End Note: I find it interesting that, during the times I attended Charismatic and Pentecostal ‘churches’, through a combination of peer pressure, parrot learning and gullibility, I actually spoke the unintelligible gibberish non-language known as ‘tongues’. I was not even a Christian, so what does that say about the validity of that ‘gift’?
I hope this brief account of a long painful journey helps others to leave whatever ‘christian’ cult they are in, be it NAR, prosperity, word of faith or otherwise, and cry out to God in repentance from sins, asking for forgiveness and salvation which is the true spiritual healing promised in Isaiah 53:5.
Other beliefs and Practices I experienced:
- Territorial spirits – they believe that particular demonic spirits have control of specific geographic areas. This is based on an unwarranted extrapolation of Daniel 10:13, and is a denial of God’s sovereignty and power.
- Generational curses – persons struggling under various kinds of afflictions in life are told they are probably under a family curse. This is based on a perverted interpretation of Exodus 34:6-7. For a proper understanding of God’s disposition towards the righteous and the unrighteous, see Ezekiel 18:1-4.
- Talk of curses generally was quite common. Satan was made out to be almost as powerful as God, and we were to live in constant vigilance and fear. This is also an attack on God’s sovereignty and power and promotes Satan to a level of power and authority that he does not have.
- Dreams & visions were very popular. The ‘pastor’ told of a dream he had in which there was a titanic struggle going on between God and Satan. This of course denies the absolute sovereignty and power of The Lord.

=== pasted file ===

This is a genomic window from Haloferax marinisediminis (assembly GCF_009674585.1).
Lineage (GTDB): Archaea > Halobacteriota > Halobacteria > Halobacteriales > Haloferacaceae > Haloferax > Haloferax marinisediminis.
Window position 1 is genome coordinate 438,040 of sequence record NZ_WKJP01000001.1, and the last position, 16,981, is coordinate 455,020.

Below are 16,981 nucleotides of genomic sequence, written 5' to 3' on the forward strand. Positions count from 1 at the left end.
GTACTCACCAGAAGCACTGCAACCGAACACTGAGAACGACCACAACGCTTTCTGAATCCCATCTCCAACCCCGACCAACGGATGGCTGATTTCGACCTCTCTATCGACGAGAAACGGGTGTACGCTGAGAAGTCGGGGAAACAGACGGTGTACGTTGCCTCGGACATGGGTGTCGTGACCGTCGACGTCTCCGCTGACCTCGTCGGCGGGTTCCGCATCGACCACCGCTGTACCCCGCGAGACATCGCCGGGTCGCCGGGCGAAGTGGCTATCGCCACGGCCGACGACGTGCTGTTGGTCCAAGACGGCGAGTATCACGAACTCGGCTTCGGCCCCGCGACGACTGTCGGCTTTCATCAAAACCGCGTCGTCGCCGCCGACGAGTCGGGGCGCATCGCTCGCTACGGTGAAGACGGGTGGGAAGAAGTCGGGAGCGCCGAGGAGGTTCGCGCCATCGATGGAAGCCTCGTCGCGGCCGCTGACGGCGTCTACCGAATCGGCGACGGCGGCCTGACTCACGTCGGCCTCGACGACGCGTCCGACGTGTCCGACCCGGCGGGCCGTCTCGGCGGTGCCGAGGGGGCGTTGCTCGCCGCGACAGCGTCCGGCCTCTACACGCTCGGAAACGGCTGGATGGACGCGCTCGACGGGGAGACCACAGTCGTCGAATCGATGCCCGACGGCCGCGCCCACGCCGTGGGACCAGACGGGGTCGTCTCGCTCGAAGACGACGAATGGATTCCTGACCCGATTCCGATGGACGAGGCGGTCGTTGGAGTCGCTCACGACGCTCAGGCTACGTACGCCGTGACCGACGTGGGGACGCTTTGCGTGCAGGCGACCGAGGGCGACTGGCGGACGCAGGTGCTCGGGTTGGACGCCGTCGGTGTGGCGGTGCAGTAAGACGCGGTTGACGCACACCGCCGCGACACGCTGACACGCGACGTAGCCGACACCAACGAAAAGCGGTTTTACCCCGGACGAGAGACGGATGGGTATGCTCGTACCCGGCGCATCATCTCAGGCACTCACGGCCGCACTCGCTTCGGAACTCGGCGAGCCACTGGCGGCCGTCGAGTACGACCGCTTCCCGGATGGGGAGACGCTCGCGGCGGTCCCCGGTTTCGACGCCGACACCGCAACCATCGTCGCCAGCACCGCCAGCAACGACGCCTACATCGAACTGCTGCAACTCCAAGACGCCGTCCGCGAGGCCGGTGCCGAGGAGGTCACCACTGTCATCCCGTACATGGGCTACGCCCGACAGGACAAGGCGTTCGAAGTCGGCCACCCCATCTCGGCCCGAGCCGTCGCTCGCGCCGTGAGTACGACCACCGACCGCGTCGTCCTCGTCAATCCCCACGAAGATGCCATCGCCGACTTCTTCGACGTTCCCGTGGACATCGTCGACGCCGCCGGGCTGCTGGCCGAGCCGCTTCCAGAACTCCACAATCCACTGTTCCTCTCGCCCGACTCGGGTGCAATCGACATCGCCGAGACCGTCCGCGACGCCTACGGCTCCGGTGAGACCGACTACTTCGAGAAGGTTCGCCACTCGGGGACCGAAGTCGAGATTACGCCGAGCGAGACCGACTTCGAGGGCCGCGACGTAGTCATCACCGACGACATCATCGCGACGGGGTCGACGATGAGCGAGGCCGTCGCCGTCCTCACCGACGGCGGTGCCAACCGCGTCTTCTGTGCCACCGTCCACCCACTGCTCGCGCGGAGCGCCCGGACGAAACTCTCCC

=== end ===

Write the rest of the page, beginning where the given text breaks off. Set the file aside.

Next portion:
- The ‘pastor’ told of an experience he had in which he was out jogging, and was suddenly thrown to the ground and went through some kind of divine visitation not unlike that of the Apostle Paul’s conversion experience. There were no witnesses to this event (unlike Paul’s), and we were supposed to just accept the story. This was to be further validation of his ‘Pauline’ calling.
- The ‘pastor’ and elders were constantly monitoring and interfering in people’s lives, running around trying to fix things, putting band-aids on situations and so on, as if God ‘needed’ them and was incapable of intervening Himself.
- Anyone at all who could demonstrate the slightest shred of biblical understanding or could pretend to have words of knowledge or prophecies, could just walk up to the microphone, or call it out loud from the floor, and nothing was ever questioned or corrected. Mostly it would be affirmed, no matter how crazy it sounded.
- Handkerchiefs would be anointed with oil and taken and placed on the sick for prayer and healing
- One Easter Sunday, chocolate was served in lieu of bread for communion.
- Just for laughs, I recently did a search on the pastor’s name in YouTube, and found a video in which he was preaching somewhere in Africa. I could only take about 2 or 3 minutes of it before feeling nauseous, but in it he said “I love coming to this church. The musicians and the sound system are so sensitive to the Holy Spirit” – What? A sound system can be sensitive to the Holy Spirit?
Author’s Note: You can read the entire series of NAR testimonies here. If you would like to send me your story about your NAR church experience and what happened when your eyes were opened, you can email me here. I will be changing your first name to keep you anonymous.